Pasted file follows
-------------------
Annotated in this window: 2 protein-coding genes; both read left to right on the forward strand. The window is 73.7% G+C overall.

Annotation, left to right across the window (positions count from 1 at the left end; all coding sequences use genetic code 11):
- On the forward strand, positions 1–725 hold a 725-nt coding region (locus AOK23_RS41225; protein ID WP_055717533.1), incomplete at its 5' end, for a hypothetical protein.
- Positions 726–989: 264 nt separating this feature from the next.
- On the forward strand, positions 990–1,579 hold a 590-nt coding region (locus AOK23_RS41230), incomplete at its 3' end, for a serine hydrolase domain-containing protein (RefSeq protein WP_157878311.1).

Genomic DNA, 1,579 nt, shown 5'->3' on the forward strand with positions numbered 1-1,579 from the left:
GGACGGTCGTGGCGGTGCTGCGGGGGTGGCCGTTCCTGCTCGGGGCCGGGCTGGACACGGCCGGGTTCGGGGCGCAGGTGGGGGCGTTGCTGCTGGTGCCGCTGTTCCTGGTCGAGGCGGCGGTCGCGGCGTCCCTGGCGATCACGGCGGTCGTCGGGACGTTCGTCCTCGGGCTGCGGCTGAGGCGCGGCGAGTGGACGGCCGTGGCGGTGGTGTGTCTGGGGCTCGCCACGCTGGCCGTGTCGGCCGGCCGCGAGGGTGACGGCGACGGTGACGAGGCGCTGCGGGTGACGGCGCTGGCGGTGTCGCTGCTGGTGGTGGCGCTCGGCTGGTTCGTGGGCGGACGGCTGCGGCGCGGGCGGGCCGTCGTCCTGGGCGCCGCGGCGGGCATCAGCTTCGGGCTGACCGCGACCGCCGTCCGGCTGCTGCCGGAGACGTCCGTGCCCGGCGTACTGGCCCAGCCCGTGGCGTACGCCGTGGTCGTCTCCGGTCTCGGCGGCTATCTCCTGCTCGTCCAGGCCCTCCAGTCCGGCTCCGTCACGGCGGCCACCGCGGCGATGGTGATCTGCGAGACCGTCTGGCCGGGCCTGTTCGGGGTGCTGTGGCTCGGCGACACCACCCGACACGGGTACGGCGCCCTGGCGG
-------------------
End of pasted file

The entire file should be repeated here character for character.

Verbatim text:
Annotated in this window: 2 protein-coding genes; both read left to right on the forward strand. The window is 73.7% G+C overall.

Annotation, left to right across the window (positions count from 1 at the left end; all coding sequences use genetic code 11):
- On the forward strand, positions 1–725 hold a 725-nt coding region (locus AOK23_RS41225; protein ID WP_055717533.1), incomplete at its 5' end, for a hypothetical protein.
- Positions 726–989: 264 nt separating this feature from the next.
- On the forward strand, positions 990–1,579 hold a 590-nt coding region (locus AOK23_RS41230), incomplete at its 3' end, for a serine hydrolase domain-containing protein (RefSeq protein WP_157878311.1).

Genomic DNA, 1,579 nt, shown 5'->3' on the forward strand with positions numbered 1-1,579 from the left:
GGACGGTCGTGGCGGTGCTGCGGGGGTGGCCGTTCCTGCTCGGGGCCGGGCTGGACACGGCCGGGTTCGGGGCGCAGGTGGGGGCGTTGCTGCTGGTGCCGCTGTTCCTGGTCGAGGCGGCGGTCGCGGCGTCCCTGGCGATCACGGCGGTCGTCGGGACGTTCGTCCTCGGGCTGCGGCTGAGGCGCGGCGAGTGGACGGCCGTGGCGGTGGTGTGTCTGGGGCTCGCCACGCTGGCCGTGTCGGCCGGCCGCGAGGGTGACGGCGACGGTGACGAGGCGCTGCGGGTGACGGCGCTGGCGGTGTCGCTGCTGGTGGTGGCGCTCGGCTGGTTCGTGGGCGGACGGCTGCGGCGCGGGCGGGCCGTCGTCCTGGGCGCCGCGGCGGGCATCAGCTTCGGGCTGACCGCGACCGCCGTCCGGCTGCTGCCGGAGACGTCCGTGCCCGGCGTACTGGCCCAGCCCGTGGCGTACGCCGTGGTCGTCTCCGGTCTCGGCGGCTATCTCCTGCTCGTCCAGGCCCTCCAGTCCGGCTCCGTCACGGCGGCCACCGCGGCGATGGTGATCTGCGAGACCGTCTGGCCGGGCCTGTTCGGGGTGCTGTGGCTCGGCGACACCACCCGACACGGGTACGGCGCCCTGGCGG